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Following Donations from Source to Recipients ~A Journey to Impoverished Nicaragua~

So often, we give anonymously to a good cause — whether it be a local food drive, national disaster relief effort or an international humanitarian mission — and we never really know the impact of our gift. Wouldn’t you love the opportunity to follow your donation across local boundaries, past international security checkpoints, over the ocean, onto remote dirt roads and into an impoverished village, where you can put that vital medicine, supply or food into the hands that need it most? 

I just got that opportunity, as a member of a short-term mission trip to Nicaragua. Mantua-based Living Waters Fellowship for Missions (lwfmissions.org) is a a non-profit organization that organizes several week-long trips throughout the year for groups of young people and adults to travel to Nicaragua to “reach out with the love of Christ to those living in need in the country of Nicaragua.”

LWF was established in 2007 and is directed by Jamie and Carrie Leister, who have adopted two daughters from Nicaragua. LWF teams deliver backpacks of school supplies to children who otherwise would not be able to afford attending school; give thousands of Christmas gifts to poor children who otherwise wouldn’t receive any presents; minister through soccer outreaches; hold medical clinics; provide funds for communities who want to build churches or support a pastor; and support Messiah Project Nicaragua, which provides spiritual leadership and nearly 300,000 meals and parasite treatments throughout the country every month.

The humanitarian needs in Nicaragua — the poorest country in Central America and the second poorest in the Western Hemisphere (one up from Haiti) — are overwhelming. As Carrie says, “The people are grateful to have one meal a day, and going to the doctor when their child is sick is a luxury they cannot afford. They have to depend on God, as He is all they have.”

It seems as though any efforts we might make to turn that tide would be futile. How can one week of holding medical and physical therapy clinics for the elderly and handicapped, and handing out 1,200 backpacks of school supplies to children really make a lasting difference? We swallowed those doubts as we collected local donations of athletic shoes, walkers, wheelchairs, canes and school supplies in the weeks leading up to our January 22 departure date.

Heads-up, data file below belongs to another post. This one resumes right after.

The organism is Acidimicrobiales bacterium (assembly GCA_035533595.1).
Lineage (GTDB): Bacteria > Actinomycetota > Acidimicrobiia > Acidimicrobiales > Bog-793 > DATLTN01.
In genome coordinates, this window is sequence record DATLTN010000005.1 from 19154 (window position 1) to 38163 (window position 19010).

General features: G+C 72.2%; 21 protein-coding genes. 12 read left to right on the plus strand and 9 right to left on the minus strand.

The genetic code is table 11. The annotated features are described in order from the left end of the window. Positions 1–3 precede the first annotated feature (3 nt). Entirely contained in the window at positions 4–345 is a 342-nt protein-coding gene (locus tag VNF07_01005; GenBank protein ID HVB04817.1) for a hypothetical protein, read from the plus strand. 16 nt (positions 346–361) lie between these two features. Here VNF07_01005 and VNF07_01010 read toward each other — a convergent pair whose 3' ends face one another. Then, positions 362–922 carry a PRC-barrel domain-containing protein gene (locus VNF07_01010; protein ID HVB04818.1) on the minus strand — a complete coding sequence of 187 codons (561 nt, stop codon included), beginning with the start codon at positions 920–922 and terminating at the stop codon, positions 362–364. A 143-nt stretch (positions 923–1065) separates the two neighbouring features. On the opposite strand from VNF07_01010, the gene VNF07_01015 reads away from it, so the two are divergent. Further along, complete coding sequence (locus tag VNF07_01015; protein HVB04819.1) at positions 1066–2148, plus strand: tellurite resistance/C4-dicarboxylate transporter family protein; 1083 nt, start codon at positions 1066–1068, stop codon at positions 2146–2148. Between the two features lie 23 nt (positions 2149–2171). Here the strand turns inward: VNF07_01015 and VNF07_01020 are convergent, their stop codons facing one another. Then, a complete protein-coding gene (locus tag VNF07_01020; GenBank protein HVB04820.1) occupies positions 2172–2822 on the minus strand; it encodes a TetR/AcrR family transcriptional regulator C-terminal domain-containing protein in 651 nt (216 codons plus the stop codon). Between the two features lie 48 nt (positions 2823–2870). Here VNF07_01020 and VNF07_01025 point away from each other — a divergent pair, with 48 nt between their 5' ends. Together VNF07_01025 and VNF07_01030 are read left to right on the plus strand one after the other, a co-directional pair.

For two days, handicapped children, adult stroke victims and the ailing elderly from distant rural villages were literally trucked in to the Land of Judah outreach center built by Messiah Project Nicaragua, in the hopes of receiving some relief from their suffering. Our team — ranging in age from 13 to 63— was ably staffed by a family physician, a physician’s assistant, a clinical counselor, a physical therapist, a physical therapy assistant, a pharmacist, plus a handful of us non-medical types.

People with all kinds of ailments waited patiently throughout the long, hot day to receive care. Children with mental and physical handicaps, those with multiple seizures per day, those born with encephalitis and spina bifida;  adults with dwarfism, mental retardation, polio, Cushings disease, the debilitating effects of stroke; the elderly with severe arthritis, nerve damage, cataracts, high blood pressure, systemic and skin infections, intestinal troubles, diabetes and heart disease all were examined, counseled and prayed for.

Some received precious pain medicine, antibiotics, multivitamins and/or parasite treatments. Others were fitted for supportive walking shoes, walkers, canes or wheelchairs. Every piece of equipment we brought from Ohio was put to use for someone in Nicaragua, and their sincere appreciation and joy were evident in their shining eyes, smiling faces, embraces and utterances of thanksgiving. Even those who went away with simply Tylenol and multivitamins were grateful to have been seen — truly seen and appreciated despite their infirmities — because they live out their days as best they can without any medical intervention or physical rehabilitation services at their disposal.

Already, LWF is planning to return soon with even more walkers, canes, wheelchairs plus other equipment and meds for the poor in Nicaragua. Yes, the need is great. No, we won’t ever keep up with demand. But — like the story of the man saving starfish one at a time by tossing them from the beach back into the water — we have the satisfaction of knowing at least these few have been uplifted, encouraged and assisted by our efforts.

Just as Jesus went about doing good and healing the sick when he walked the earth, those who participated in the mission trip feel that they fulfilled their sense of purpose, as stated in I Corinthians 12… “Now you are the body of Christ, and each one of you is a part of it,” carrying forward the good work begun more than 2,000 years ago.

Now that’s what I call a good return on investment. If you have an unused walker, cane, wheelchair or other piece of physical therapy equipment, or would like to donate new athletic shoes to this worthy cause, contact Living Waters Fellowship for Missions at carrie@lwfmissions.org.

 

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